S: Yeah; it is interesting gray area; the whole notion of transparency, first of all; also, writing a—publishing a paper naming people but about things that they've put in the public domain online. You know?

R: Yeah.

S: So when you put something in the public domain, you're basically surrendering any expectation of privacy. I think that is the standard. Right?

R: Well, I would agree with that. And that's why, when I first read these accusations of consent, I didn't really give them much credence. But the fact that he is a psychologist commenting on their mental state—

S: Well, that's different.

R: —and naming them by name; you know, yeah. Like the fact that it's in a published paper in a psychological journal would imply that his summary of their mental state is accepted and complete, which I don't think is fair. So I feel like it would have been fine, so long as he had made them anonymous. I think that that probably would have taken care of a lot of those criticisms.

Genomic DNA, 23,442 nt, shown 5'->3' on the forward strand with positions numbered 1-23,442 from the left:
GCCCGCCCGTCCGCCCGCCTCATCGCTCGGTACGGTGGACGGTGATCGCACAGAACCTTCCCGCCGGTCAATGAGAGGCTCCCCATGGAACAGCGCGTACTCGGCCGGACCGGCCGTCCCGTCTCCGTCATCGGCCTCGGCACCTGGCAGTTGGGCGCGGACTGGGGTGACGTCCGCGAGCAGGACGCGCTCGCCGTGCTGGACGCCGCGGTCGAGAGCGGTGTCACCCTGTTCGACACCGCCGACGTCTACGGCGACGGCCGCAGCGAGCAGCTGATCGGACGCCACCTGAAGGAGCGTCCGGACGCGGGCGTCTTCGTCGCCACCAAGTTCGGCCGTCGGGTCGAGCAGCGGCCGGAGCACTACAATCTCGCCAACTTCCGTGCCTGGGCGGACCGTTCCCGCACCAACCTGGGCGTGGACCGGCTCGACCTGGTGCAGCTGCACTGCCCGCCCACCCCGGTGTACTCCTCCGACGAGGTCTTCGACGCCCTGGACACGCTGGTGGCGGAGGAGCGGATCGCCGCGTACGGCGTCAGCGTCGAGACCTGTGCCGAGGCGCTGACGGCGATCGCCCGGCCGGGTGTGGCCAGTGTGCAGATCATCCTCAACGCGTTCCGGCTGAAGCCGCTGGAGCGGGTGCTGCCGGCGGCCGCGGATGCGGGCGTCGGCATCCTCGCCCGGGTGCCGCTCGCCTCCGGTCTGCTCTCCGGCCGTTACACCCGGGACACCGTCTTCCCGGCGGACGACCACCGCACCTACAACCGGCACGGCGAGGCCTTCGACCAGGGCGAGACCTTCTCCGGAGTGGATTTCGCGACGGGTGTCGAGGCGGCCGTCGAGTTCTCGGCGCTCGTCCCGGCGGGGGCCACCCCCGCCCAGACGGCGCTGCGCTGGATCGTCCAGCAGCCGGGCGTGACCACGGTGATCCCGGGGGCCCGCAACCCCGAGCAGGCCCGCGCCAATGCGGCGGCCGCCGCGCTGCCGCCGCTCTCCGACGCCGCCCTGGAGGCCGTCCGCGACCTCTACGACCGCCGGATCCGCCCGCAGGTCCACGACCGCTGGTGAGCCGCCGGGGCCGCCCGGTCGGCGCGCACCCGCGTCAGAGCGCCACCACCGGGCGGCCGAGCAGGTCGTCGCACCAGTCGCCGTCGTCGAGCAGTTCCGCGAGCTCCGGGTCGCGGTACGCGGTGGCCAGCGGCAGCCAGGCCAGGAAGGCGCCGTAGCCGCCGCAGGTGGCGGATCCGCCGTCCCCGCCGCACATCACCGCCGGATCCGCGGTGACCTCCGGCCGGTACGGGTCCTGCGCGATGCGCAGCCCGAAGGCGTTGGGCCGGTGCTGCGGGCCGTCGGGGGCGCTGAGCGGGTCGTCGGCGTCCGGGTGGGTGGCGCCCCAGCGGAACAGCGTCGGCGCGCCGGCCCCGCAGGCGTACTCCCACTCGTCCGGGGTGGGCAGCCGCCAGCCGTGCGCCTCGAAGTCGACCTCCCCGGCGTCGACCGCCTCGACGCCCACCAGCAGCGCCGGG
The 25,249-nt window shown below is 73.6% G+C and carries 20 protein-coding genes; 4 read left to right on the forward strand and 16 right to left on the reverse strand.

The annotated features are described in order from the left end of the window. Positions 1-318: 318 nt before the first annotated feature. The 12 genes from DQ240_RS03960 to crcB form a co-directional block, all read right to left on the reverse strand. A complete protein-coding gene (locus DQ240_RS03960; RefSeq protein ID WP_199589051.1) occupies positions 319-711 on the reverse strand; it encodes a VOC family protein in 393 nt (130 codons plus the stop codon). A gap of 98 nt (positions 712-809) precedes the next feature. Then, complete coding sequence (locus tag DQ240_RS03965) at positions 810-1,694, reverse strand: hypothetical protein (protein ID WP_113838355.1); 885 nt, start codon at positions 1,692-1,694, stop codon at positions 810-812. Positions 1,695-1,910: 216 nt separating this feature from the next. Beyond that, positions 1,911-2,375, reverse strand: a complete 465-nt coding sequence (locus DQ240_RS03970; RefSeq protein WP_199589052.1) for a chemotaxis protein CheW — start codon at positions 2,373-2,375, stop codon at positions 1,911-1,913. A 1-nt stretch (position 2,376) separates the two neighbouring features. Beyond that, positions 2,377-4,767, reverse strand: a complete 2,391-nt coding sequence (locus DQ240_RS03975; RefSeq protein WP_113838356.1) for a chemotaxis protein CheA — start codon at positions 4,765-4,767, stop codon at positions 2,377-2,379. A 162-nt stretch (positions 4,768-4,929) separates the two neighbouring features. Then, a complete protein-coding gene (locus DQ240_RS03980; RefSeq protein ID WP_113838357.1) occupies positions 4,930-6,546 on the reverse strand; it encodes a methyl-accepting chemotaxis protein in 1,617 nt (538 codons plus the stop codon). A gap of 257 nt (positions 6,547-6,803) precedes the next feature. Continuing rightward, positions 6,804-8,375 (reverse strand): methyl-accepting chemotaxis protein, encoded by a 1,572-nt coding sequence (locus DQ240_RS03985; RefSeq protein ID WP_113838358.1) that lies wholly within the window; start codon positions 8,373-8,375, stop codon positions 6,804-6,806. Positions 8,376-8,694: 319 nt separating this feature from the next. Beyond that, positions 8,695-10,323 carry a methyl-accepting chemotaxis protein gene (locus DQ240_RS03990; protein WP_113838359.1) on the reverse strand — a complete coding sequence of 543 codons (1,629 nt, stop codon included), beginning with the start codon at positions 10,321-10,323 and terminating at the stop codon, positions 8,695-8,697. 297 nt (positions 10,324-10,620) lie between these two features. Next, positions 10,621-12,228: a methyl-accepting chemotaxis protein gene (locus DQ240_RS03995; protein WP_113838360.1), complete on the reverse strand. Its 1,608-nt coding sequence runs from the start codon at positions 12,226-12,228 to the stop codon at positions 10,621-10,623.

S: I mean, I think—at the very least, you could say it was perhaps unprofessional of him to speculate about the mental state of named people in psychological paper.

Zombie Parasites (18:31)[edit]

S: All right. Well, Bob, you're going to tell us about two of my favorite topics: Zombies and parasites, all rolled into one.

E/B: (laughs)

B: Awesome. Nice. Not only that; free will may have taken another hit with this latest research.

S: Oh boy.

E: Ouch.

B: Half of us may be zombies and not even know it. I know that sounds pretty cool, but I'm not talking about Walking Dead-style zombies. But the new research on parasites that infect the brain, or neuroparasitology, conclude that up to 40 percent of people—40 percent—may have parasites in their brain that at some level can actually control their behavior or as The Daily Telegraph puts it, "zombie reprogramming"[1].

(sounds of scoffing)

B: You know—you know there was a committee and they're like, "OK, we need a nice little sound-byte phrase that everyone's going to pick up on: zombie reprograming". Bam. All over the place.

J: So you're saying that you can have—what is it, a bacteria? What is it?

B: It's a parasite. They hitch a ride—

S: Protozoan.

B: Yeah, single-celled protozoan. They're parasites, like—